We are delighted that these tablets can help to make things just a little bit easier for children and their families at this challenging time and to assist in easing their burden.
“We are deeply grateful to the MCF for helping us to provide this much needed and highly appreciated assistance as part of our on-going support to hospices across Yorkshire, West Riding.”
Brethren your Charity has continued to work on your behalf for those in need within the Province, both Masonic and non-Masonic,
Since our last update [13 April 20] the PGM’s Fund has made grants to the following charities;-
£2500 - The Howarth Foundation, Leeds and Kirklees. The primary activity of this Charity is to prevent or relieve poverty in respect of individuals who are or have recently been homeless.
£3000 - Swinnow Community Centre is a community centre run by volunteers and accommodates various community groups. From the beginning of the pandemic they have been providing hot food and sandwiches to 200 local children and 100 elderly persons every day.
£3000 - Homeless Street Angels, Leeds City Centre. The charity provides support for the homeless with hot food, clean clothes and toiletries.
£2000 - Thorne & Moorlands Community Hub is a food bank assisting families, children and single people in the community. All those involved in its organisation are volunteers. Local families already relied upon the Hub for assistance and support. Because of the Covid-19 pandemic and its effect on the local community the Hub is having to increase the number of food parcels to help those in dire need.
£2000 - FaithNet is a self funded food bank run by local volunteers who normally cover the areas of Featherstone, Sharlston, Streethouse and Ackton.. However, closure of other food banks within the area due to COVID-19 has increased the need for assistance considerably whilst voluntary donations have diminished.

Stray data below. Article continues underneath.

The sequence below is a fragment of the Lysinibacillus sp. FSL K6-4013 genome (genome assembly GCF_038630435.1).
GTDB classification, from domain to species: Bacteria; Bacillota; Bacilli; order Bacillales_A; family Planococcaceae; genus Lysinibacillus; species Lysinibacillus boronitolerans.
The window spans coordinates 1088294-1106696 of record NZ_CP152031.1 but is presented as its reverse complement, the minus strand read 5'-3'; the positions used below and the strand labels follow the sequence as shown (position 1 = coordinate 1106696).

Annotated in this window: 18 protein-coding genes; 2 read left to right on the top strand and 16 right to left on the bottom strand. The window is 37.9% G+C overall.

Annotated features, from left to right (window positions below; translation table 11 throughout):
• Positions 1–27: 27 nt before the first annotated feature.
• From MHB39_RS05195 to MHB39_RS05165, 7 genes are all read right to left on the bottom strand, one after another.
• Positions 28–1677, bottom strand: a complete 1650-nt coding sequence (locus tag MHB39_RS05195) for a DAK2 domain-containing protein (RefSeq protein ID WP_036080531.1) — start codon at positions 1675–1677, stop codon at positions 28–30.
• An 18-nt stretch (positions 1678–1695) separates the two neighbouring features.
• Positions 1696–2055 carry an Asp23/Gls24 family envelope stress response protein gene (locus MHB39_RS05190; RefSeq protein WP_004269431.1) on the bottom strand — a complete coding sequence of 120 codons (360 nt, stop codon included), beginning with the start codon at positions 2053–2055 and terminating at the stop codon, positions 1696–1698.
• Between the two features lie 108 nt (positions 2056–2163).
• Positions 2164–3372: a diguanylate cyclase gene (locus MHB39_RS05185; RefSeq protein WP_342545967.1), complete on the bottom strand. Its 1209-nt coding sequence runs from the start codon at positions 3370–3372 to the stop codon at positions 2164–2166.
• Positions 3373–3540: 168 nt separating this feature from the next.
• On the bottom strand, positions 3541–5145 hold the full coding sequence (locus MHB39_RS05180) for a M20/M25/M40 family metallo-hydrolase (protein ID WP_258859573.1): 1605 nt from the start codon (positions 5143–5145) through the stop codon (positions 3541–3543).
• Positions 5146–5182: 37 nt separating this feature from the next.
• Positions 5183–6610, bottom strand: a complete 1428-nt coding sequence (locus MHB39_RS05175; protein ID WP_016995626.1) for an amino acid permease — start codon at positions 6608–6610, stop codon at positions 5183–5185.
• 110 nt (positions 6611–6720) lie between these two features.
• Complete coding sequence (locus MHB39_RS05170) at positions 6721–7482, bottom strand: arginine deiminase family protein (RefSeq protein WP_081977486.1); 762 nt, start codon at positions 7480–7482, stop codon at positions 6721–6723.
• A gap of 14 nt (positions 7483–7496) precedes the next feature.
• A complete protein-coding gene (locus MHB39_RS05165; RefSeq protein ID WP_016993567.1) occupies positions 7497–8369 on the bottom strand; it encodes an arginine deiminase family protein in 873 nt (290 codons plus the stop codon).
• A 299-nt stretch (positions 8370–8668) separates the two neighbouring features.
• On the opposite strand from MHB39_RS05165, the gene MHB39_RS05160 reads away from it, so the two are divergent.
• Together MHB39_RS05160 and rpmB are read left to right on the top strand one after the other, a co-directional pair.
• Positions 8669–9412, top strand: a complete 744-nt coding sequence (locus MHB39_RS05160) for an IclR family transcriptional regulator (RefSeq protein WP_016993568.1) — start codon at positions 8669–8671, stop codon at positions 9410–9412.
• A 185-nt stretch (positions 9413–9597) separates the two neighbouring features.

£1200 - Trinity Mission Food bank Castleford. They are currently providing "survival level" food to those in dire circumstances many of whom have dependent children. The food bank is manned solely by volunteers who gather, pack and distribute to the local community. Trinity Mission also provides broader services to others in need in the area.
As part of our ongoing programme we continue to support other charities. A donation of £2500 has been made to Prostate Cancer UK to help with raising awareness of the disease and hopefully encourage more men to have a test. The risk of developing prostate cancer increases with age. Most cases develop in men aged 50 and above. Be aware – Get checked NOW
PGM’s Fund grants from 1st April now total £53,000
CHOICES continues to provide assistance and support to our Brethren, their Widows, families and dependants who may be in financial distress or have other urgent, immediate or pressing needs.
From 1st April 2020 - 17 Grants have been made to a value of £14,750. 12 of which are Covid-19 related.
The process is quick, simple and extremely efficient. For the fastest response contact your Lodge Almoner. or ring the confidential help line on 03449 020220
CLICK Here for more information on WRMCL and its role.
Our grateful thanks for your continuing generosity.
W.Bro. Peter Worth and.W.Bro. Jack Pigott
on behalf of WRMCL
John was Initiated into the Lodge of Prince George No. 308 by the Worshipful Master W. Bro. Trevor Shepherd who Passed him the following September. He was Raised in December of that year by his proposer into Freemasonry W. Bro. Frederick L. Halstead.
He was Worshipful Master of the Lodge in 1985, a year he Initiated, Passed and Raised three candidates. Also that year, along with his Officers, He performed a demonstration Raising ceremony at the Lodge of Fort William No. 43 (Scottish Constitution)
John was Master of the Lodge in 2008 when he again Initiated, Passed and Raised three candidates. John occupied the Chair again in 2013 for a First and Second Degree ceremonies.
In 1994 he was appointed Director of Ceremonies of the Lodge. He held this office for 9 years which included officiating at the Lodge Bicentenary in 1996. He took the office again in 2018 and still holds it today.
John's first Provincial Rank was Provincial Senior Grand Deacon. In this capacity, he officiated at the Installation of R.W. Bro. J. Trevor Broadley as Provincial Grand Master.